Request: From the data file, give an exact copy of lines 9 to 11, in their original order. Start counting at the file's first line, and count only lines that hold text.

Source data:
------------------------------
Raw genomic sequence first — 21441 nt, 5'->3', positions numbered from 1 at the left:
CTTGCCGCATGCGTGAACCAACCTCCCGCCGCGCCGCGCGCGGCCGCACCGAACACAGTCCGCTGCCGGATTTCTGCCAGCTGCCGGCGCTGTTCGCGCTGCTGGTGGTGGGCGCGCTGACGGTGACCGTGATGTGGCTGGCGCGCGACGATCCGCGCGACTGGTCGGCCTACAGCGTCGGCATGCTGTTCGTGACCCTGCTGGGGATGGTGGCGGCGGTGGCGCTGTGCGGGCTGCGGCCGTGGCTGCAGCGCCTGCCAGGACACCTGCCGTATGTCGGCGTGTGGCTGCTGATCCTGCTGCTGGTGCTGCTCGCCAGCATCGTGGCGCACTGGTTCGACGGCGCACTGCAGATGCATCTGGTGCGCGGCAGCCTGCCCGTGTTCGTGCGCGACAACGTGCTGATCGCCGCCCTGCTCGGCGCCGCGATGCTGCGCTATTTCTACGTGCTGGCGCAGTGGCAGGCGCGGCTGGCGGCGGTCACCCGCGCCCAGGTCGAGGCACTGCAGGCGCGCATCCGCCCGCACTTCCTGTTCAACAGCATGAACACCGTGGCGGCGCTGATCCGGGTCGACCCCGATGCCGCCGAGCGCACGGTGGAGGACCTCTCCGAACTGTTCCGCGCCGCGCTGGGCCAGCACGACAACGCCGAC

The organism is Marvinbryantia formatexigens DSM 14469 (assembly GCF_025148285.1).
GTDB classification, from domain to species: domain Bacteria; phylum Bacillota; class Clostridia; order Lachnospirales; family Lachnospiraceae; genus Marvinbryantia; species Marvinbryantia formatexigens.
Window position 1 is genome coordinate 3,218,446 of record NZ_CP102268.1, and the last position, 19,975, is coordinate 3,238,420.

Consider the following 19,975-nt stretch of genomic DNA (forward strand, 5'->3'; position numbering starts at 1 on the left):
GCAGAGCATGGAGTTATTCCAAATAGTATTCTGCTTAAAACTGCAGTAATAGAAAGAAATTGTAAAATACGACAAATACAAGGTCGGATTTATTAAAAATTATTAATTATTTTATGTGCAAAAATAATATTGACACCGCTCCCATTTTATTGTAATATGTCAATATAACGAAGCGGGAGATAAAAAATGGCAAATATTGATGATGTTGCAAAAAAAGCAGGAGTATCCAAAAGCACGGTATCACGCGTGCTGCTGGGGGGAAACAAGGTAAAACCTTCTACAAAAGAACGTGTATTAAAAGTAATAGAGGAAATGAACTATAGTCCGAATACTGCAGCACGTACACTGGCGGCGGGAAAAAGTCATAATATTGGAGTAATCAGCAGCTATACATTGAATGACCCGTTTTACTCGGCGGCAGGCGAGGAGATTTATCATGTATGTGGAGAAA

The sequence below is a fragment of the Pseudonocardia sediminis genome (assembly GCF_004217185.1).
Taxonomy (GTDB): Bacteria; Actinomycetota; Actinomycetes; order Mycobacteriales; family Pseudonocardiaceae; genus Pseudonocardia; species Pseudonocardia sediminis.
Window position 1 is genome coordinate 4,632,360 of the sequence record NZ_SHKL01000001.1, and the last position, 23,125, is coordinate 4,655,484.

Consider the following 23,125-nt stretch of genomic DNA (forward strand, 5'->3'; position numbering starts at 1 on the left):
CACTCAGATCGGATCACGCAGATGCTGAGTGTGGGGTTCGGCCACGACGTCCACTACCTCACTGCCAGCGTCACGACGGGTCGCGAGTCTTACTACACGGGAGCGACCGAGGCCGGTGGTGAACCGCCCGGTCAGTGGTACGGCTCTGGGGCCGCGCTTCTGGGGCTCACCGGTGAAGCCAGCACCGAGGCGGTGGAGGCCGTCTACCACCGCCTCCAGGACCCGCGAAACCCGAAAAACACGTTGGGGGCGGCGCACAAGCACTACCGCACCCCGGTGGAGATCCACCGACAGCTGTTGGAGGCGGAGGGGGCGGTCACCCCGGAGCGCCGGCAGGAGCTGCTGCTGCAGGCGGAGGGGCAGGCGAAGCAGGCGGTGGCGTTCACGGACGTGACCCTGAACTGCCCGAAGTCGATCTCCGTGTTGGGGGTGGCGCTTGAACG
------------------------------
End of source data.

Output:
Taxonomy (GTDB): Bacteria; Actinomycetota; Actinomycetes; order Mycobacteriales; family Pseudonocardiaceae; genus Pseudonocardia; species Pseudonocardia sediminis.
Window position 1 is genome coordinate 4,632,360 of the sequence record NZ_SHKL01000001.1, and the last position, 23,125, is coordinate 4,655,484.

Consider the following 23,125-nt stretch of genomic DNA (forward strand, 5'->3'; position numbering starts at 1 on the left):